There is so much talk right now, about how poverty is on the rise. We mention the cost of gas, the cost of oil, the cost of electricity, and we mourn the rise in the prices for even staples such as milk and bread. I hear people complain about it every day.

Yet, who is working on the solutions? Politicians talk of injecting the economy with money, but I fail to see how that does more than put a bandaid onto a severed artery. We can't count on the government to rescue us. Not only are they simply not going to do so, it's morally wrong.

That's right - it's morally wrong! When a child in our care misspends her allowance, we don't hand the child another $20 and go about our day. We lecture the child, or somehow sit down to teach her that the lack of money is the result of her poor spending habits. We teach her better ways to save and spend. If it's a repeat problem, we may even go so far as to take away the child's allowance altogether. We certainly don't aid and abet the child in spending beyond her means, though. Why should we expect the government to do so with us?

There are very few people in our country that are incapable of having at least a small garden, even if it's in containers. There are very few people in our country who can't work at SOME job in order to pay the rent. There are very few people in our country who are capable of living without credit cards.

These few facts are depressing. There are people starving, and there is land to plant food in... and people are left to starve. Those selfsame people often don't bother learning to feed themselves; instead they expect Big Brother to fix it, and either spoon feed them a job, or better yet, give them money for not working.

Poverty is a scary thing. I've been a single mom unable to work because welfare paid me more than working and paying the daycare I'd need in order to work. I hated being on welfare. Perhaps if welfare didn't exist, we could spend that money for subsidized or free daycare at work places, thereby freeing up thousands upon thousands of women who would otherwise be working and earning a fair wage.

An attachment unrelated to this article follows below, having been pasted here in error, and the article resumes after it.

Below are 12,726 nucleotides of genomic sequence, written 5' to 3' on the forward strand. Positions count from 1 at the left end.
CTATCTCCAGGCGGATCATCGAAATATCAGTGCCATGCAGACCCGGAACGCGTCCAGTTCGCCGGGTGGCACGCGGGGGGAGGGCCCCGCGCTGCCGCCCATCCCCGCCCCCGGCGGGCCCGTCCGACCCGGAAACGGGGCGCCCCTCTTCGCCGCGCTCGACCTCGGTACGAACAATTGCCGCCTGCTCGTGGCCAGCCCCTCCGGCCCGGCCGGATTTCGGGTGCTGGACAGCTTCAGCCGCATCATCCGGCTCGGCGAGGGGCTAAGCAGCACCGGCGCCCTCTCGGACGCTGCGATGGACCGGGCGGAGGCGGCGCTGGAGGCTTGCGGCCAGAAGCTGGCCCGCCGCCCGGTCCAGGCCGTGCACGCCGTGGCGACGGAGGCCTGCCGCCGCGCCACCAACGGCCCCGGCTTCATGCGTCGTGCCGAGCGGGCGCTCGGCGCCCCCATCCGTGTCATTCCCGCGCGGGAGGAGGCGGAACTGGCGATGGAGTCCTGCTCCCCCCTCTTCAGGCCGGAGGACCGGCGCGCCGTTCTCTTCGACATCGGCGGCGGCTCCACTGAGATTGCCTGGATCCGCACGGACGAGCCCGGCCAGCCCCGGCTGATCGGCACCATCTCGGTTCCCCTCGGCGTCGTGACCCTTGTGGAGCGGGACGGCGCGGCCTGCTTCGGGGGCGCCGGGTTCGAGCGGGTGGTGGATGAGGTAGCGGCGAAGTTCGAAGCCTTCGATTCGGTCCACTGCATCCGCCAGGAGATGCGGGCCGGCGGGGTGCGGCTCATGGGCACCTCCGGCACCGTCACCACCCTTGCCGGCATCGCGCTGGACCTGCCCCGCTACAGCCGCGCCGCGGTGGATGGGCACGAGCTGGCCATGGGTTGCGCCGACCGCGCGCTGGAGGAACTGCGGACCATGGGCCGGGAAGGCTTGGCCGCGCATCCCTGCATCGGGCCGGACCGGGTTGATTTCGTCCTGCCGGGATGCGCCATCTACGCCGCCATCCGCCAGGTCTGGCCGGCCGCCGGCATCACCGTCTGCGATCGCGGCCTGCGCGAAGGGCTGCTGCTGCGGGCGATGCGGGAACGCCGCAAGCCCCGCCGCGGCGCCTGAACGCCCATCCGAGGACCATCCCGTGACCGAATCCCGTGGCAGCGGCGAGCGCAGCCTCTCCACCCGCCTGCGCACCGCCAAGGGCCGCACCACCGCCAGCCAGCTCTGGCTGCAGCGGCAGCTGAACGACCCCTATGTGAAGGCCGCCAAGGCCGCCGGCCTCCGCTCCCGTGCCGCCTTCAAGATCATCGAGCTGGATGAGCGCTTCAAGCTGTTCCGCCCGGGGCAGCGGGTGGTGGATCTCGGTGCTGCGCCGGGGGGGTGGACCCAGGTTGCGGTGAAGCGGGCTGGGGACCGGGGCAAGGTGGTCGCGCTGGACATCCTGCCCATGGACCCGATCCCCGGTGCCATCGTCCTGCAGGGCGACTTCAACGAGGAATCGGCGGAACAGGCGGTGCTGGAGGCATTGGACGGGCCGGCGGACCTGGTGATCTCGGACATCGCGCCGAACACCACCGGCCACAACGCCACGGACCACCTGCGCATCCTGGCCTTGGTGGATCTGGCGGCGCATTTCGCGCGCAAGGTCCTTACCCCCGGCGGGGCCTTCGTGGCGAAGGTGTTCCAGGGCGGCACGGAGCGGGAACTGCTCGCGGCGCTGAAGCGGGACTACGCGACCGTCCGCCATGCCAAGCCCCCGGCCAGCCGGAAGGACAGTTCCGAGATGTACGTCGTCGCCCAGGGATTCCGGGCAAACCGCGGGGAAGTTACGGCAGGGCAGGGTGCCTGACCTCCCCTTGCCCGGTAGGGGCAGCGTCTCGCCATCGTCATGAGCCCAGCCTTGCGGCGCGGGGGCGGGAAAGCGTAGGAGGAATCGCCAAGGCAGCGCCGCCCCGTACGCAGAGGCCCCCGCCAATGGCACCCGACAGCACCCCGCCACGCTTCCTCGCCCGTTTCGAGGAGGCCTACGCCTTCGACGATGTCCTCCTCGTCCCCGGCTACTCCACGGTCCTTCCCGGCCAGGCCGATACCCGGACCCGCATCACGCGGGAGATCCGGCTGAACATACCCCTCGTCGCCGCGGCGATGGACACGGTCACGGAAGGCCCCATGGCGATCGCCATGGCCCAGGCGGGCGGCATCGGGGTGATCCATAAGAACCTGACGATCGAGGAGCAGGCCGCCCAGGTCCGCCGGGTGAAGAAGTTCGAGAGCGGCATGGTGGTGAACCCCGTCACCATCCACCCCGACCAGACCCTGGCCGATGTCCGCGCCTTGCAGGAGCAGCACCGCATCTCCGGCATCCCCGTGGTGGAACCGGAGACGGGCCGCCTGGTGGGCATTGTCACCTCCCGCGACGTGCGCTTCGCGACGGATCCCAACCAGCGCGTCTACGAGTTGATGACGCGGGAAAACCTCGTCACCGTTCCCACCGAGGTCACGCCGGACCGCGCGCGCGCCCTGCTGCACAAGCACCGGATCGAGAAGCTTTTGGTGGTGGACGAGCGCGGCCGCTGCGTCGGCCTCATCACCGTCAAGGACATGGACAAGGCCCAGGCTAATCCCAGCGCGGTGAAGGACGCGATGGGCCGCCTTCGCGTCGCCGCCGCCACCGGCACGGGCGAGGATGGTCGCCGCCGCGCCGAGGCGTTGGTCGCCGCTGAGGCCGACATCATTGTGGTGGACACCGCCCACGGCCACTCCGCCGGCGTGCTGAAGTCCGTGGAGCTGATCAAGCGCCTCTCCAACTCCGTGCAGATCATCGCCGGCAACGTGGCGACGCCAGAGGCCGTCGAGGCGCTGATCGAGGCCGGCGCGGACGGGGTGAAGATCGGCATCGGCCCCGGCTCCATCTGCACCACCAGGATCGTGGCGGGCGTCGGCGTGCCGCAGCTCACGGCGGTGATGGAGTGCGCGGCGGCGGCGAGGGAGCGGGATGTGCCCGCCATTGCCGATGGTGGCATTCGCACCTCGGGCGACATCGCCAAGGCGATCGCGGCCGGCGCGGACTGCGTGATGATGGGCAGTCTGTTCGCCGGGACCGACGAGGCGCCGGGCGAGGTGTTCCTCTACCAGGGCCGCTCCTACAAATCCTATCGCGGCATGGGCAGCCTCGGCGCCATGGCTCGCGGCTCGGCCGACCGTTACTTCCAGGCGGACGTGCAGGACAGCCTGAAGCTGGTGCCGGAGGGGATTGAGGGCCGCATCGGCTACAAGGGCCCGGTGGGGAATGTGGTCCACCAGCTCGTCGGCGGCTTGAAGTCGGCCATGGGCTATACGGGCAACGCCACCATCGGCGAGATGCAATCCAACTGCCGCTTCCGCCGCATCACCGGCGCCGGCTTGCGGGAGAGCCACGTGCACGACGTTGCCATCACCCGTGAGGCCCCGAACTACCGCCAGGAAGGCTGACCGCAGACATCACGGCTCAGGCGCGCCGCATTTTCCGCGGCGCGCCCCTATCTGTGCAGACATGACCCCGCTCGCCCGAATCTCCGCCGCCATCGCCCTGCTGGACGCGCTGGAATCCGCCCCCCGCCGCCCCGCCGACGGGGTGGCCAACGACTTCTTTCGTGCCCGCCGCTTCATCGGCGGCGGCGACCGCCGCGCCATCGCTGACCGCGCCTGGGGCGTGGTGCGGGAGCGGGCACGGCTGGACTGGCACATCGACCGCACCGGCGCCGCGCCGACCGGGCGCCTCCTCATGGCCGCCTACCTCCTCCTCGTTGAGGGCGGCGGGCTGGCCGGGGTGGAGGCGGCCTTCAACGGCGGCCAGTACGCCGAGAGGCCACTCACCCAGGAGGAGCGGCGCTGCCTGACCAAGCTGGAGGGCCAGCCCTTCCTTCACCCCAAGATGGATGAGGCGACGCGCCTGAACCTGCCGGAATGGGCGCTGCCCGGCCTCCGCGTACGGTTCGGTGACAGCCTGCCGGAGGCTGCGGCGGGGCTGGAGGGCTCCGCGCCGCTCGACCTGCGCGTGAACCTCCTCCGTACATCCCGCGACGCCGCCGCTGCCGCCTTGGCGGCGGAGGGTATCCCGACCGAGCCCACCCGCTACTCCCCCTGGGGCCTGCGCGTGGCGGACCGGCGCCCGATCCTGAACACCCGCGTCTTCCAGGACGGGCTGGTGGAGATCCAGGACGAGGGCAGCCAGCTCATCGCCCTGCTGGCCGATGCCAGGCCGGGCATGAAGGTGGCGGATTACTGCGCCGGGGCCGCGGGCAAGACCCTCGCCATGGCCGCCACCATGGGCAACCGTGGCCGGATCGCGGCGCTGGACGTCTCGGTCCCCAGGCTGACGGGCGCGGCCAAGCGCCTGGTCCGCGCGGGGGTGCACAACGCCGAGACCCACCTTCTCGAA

Friday, October 10, 2008


There's something to be said for horoscopes. I read mine every day, though I don't stress over it. I'm always surprised at how accurate it usually is, consdiering it applies to some hundreds, maybe thousands of people born at about the same time as me. Today's was one of those uncannily accurate ones:

You have begun to make the changes you once dreamed about, but you may have serious doubts now that you are actually moving toward them. This uncertainty is natural and will settle down over the days ahead. In the meantime, think about what you want instead of focusing on what you don't want. The power of positive thinking is surely stronger than just saying no.

Geez louise that one just hit me smack between the eyes. LOL...

So here I am, in the midst of simplifying my life, moving to the country from the suburbs, learning to cook on a woodstove, learning to heat a house with a woodstove (!), and beginning to plan what will happen with the 15 cleared acres we have... I've been plagued with doubts about myself, and about our ability as a group to do this. Of course, those fears are empty - we ARE doing it, and frankly, we're doing it so well that we've had only a couple of minor emotional spats in the past six months of extreme stress. I still worry, though.

I need to keep my focus on the fact that, in one week and 2 days, I will be moving into our new home. Not a house... that's just a building. A home is where your heart is, and where Hestia is present in the hearth. One of the great things for me is the fact that we have both a gas stove and a wood stove in the kitchen. This means we have a never-ending flame in our home at all times, such a wonderful thing to remind me of Hestia. I hope to put a tiny altar to her, somewhere near the wood stove.

Thursday, October 9, 2008

Ah... The joys of National Debt!